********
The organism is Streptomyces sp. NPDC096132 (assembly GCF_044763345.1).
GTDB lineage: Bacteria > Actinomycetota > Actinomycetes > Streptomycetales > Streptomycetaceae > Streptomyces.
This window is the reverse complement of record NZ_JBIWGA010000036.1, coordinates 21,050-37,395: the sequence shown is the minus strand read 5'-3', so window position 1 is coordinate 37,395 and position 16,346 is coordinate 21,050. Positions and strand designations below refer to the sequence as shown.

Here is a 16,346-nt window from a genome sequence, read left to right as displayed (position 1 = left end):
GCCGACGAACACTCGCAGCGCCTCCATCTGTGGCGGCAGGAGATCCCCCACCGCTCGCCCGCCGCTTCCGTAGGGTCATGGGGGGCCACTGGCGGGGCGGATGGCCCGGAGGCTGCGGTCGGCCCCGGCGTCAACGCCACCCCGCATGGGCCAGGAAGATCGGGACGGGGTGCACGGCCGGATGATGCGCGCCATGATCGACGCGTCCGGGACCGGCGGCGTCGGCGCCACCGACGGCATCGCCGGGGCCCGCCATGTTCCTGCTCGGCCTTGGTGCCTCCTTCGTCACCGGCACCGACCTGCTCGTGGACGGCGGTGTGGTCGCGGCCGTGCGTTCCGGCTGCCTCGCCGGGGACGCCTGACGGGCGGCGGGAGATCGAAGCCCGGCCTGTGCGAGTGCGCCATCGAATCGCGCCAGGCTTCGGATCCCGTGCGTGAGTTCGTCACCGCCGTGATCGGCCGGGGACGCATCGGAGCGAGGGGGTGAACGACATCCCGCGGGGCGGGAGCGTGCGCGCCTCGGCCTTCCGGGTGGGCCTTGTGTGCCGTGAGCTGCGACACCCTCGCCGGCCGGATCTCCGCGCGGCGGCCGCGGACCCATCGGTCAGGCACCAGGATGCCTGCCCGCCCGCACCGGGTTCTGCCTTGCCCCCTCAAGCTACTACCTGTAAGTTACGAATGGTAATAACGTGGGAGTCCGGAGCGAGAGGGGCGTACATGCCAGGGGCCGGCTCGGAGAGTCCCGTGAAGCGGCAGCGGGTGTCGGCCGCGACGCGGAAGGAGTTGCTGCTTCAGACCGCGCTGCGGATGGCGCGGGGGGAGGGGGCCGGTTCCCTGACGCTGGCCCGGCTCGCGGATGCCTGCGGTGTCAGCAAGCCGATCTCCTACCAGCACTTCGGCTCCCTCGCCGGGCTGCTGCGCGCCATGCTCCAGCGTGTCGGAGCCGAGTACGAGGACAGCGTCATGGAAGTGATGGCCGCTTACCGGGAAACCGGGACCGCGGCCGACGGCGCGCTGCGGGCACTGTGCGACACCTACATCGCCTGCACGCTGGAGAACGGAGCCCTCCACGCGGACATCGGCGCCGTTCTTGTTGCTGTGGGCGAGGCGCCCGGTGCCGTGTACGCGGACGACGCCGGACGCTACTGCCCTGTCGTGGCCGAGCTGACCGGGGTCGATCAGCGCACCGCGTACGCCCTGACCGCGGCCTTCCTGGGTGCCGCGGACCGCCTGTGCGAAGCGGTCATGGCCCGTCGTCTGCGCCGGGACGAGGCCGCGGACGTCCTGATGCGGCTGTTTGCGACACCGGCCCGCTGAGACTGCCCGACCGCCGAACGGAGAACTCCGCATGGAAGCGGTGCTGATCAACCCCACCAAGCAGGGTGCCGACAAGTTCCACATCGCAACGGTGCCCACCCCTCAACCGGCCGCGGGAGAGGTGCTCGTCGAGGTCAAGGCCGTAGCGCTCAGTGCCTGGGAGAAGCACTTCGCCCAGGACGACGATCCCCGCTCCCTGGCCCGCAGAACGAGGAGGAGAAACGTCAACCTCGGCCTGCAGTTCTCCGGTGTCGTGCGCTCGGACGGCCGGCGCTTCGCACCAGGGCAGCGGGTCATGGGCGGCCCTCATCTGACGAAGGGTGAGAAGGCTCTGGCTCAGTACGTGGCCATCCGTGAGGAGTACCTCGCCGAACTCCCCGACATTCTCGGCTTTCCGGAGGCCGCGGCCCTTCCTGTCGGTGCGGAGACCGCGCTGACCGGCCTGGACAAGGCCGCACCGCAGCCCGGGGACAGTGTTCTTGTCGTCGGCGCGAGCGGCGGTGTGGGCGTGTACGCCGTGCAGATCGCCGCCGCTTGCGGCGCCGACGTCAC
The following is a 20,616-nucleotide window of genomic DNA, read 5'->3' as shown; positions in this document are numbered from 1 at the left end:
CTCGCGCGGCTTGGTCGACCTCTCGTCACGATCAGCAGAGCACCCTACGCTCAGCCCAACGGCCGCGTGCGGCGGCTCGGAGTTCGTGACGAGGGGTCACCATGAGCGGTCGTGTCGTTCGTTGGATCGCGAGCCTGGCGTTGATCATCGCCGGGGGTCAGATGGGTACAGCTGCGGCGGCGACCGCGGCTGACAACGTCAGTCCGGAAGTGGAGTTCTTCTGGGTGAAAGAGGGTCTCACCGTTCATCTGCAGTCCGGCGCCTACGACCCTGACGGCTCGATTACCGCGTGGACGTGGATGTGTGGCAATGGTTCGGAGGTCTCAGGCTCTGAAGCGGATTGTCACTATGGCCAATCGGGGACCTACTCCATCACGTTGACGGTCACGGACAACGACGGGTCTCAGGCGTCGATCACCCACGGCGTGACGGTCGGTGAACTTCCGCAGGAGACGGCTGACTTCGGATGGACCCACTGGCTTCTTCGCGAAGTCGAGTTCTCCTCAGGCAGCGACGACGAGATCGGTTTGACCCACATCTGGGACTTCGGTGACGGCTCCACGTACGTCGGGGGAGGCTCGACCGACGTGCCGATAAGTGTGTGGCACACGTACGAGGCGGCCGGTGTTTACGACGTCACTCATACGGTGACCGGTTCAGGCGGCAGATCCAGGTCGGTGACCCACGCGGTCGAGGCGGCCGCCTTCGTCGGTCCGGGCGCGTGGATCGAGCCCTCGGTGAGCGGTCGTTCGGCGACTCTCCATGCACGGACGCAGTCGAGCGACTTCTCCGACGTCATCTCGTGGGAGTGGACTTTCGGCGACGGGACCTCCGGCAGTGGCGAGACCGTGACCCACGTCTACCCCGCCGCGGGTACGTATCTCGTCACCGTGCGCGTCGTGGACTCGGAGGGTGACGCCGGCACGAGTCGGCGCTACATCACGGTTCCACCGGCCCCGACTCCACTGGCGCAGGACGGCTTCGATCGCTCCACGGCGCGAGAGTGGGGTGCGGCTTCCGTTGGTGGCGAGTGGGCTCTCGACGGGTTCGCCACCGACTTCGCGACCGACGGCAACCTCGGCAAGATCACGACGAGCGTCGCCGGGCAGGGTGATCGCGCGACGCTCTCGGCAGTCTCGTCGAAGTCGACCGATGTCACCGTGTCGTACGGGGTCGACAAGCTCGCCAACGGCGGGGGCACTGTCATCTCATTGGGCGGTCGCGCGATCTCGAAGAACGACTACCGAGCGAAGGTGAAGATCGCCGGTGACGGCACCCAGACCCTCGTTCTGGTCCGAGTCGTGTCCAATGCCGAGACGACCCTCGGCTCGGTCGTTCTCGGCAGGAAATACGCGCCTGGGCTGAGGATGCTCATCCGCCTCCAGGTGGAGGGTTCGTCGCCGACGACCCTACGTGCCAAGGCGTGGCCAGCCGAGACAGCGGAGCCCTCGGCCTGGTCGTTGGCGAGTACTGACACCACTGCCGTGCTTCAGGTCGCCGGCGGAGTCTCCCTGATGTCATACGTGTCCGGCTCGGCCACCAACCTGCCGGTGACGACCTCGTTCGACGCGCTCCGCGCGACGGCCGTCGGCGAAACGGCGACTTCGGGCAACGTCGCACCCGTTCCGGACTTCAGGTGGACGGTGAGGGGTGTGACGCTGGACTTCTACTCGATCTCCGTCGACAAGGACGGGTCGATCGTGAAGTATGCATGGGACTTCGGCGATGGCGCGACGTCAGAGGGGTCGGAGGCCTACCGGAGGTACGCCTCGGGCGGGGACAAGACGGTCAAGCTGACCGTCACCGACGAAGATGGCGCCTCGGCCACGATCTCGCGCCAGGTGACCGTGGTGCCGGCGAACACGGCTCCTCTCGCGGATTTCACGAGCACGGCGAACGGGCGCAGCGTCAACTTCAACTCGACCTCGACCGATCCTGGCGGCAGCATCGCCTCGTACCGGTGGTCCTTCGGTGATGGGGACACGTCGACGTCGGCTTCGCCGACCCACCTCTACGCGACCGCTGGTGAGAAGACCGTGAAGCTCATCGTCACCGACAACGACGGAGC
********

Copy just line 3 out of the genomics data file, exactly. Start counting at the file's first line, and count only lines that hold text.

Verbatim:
This window is the reverse complement of record NZ_JBIWGA010000036.1, coordinates 21,050-37,395: the sequence shown is the minus strand read 5'-3', so window position 1 is coordinate 37,395 and position 16,346 is coordinate 21,050. Positions and strand designations below refer to the sequence as shown.